READING 2015, PART ONE
Having abandoned the bad faith of making New Year’s Resolutions, I am determined in 2015 to pursue three priorities:
CULTURAL WORK IN NEW ORLEANS
RESEARCH, THINKING AND WRITING
The trio demands specialized kinds of reading. 2014 produced increased awareness of Cosmic Evil, of the international insanity that Cosmic Evil makes its primary work, and of the domestic insanity in European genocide, rape, and dispersal of indigenous peoples that is the origin of what is now called the United States of America. Using the bodies of Africans as objects of commerce is a nasty feature of American history; nastier still is the complicity of certain Africans, educated by an Arab slave trade, in supporting demeaning trafficking with human lives. The vulgar outcome is that Americans in 2014 are enslaved by custom, rancid ideologies, criminal passions, Darwinian penchants, and law.
America’s history is stamped SNAFU. Its contemporary chapters are written by people of no-color. They are fully aware that theirs is a dying race in the global scheme of things. Inspired by Cosmic Evil, they work feverishly to lay the groundwork of World War III and the near-total end of human and animal life on this planet and the dawn of post-whatever everything. People of no-color may indeed succeed with generous help from a minority of Islamic demons and other beings who dance the militarized police foxtrot and procreate with Satan. One must be prepared for anything.
I have not abandoned hope that the story can end differently, but I have profound reservations about the efficacy of hope as an abstraction. Some narcotics are not worth ingesting.
The reading plan for the first months of 2015 includes rereading W. Keorapetse Kgositsile’s essay “I Know My Name” [The Black Position, No. 3 (1973): 60-69], Paulo Freire’s Pedagogy of the Oppressed, Henry Giroux’s Border Crossings: Cultural Workers and the Politics of Education, Shakespeare’s Titus Andronicus, Antony Easthope’s Literary Into Cultural Studies, Friedrich Nietzsche’s The Birth of Tragedy, Richard Wright’s The Color Curtain, Lucien Goldmann’s The Human Sciences and Philosophy, Origins of Terrorism, edited by Walter Reich, Karl R. Popper’s The Open Society and Its Enemies, Aimé Césaire’s Return to My Native Land, and Floyd W. Hayes’s “The Paradox of the Ethical Criminal in Richard Wright’s Novel The Outsider: A Philosophical Investigation,” Black Renaissance Noire 13.1 (2013): 162-171.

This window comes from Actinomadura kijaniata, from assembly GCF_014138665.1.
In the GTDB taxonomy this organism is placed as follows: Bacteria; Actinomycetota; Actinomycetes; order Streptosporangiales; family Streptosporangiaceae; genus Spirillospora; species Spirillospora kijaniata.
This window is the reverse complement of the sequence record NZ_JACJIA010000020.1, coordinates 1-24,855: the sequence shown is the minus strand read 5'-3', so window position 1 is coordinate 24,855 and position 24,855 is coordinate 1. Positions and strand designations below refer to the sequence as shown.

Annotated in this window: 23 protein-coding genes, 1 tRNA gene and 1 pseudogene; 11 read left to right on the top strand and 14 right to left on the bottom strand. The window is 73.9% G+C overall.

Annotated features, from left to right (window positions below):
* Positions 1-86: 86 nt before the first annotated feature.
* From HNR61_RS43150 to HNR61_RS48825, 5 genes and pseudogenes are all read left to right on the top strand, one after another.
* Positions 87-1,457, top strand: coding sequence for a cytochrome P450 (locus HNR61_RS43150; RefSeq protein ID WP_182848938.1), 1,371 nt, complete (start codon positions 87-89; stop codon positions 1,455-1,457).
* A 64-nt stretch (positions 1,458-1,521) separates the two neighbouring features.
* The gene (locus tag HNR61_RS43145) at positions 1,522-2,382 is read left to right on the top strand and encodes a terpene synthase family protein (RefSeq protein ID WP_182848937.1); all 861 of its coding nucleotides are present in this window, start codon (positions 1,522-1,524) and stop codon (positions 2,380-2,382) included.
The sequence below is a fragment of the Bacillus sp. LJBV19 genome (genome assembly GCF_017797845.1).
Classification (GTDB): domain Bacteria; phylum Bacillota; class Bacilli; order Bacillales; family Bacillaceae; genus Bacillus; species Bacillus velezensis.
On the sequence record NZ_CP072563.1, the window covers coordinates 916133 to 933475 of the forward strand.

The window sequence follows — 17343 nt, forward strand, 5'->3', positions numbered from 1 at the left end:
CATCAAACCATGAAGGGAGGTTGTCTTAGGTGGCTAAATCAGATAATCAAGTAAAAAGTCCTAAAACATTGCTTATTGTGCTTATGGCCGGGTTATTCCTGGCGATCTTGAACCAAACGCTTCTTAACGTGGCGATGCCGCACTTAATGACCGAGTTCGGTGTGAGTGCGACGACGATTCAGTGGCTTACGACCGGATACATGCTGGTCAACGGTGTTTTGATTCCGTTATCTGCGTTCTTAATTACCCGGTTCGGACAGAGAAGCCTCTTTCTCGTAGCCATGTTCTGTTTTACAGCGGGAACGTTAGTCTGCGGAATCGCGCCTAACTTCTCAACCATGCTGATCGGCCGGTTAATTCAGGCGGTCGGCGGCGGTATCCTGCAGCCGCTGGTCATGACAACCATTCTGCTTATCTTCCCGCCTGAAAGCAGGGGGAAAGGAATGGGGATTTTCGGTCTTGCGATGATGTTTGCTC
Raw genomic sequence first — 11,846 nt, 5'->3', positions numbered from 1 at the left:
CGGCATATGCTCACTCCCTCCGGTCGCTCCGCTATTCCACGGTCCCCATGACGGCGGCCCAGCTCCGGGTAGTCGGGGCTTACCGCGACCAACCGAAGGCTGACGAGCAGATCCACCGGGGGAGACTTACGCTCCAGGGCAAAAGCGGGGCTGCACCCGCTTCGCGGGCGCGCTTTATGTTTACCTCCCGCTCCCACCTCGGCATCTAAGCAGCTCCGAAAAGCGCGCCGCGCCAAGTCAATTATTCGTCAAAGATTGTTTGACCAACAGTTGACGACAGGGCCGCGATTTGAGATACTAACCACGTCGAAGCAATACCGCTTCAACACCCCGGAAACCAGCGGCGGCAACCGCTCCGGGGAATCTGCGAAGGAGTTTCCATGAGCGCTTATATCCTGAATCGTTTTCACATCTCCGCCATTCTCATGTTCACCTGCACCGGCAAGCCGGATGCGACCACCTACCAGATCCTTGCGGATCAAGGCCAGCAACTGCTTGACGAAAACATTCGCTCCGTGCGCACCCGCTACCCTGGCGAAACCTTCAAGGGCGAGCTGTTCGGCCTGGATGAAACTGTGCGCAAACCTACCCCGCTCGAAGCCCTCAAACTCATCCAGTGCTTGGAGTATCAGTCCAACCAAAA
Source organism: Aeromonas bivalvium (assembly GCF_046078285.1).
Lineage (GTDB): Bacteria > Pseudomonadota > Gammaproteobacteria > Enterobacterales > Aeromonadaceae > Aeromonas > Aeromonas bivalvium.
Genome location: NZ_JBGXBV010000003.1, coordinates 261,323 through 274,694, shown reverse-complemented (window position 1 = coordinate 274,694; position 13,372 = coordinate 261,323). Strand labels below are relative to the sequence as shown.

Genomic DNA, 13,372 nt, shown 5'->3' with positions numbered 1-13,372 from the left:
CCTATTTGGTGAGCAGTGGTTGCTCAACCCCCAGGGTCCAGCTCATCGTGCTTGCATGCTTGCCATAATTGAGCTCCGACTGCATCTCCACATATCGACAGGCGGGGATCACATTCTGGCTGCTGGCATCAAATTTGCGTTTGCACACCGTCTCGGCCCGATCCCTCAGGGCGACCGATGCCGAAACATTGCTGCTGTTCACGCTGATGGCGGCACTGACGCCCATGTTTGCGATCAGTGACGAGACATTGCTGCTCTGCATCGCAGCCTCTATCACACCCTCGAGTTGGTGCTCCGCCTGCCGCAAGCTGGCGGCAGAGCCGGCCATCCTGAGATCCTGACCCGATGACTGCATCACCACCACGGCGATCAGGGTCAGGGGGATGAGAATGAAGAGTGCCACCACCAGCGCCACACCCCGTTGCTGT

Such revisiting, as it were, of old friends will strengthen me to grapple with such works as the Dao De Jing, In the Wake of Hurricane Katrina: New Paradigms and Social Visions (2010), edited by Clyde Woods, Thomas Brothers’s Louis Armstrong’s New Orleans (2006) and Black Gold: An Anthology of Black Poetry (2014), edited by Ja A. Jahannes. All of this is reading to inform my writing of READING RACE READING AMERICA: SOCIAL AND LITERARY ESSAYS, a book I may finish and publish before my burial. Wish me luck.
Jerry W. Ward, Jr. December 18, 2014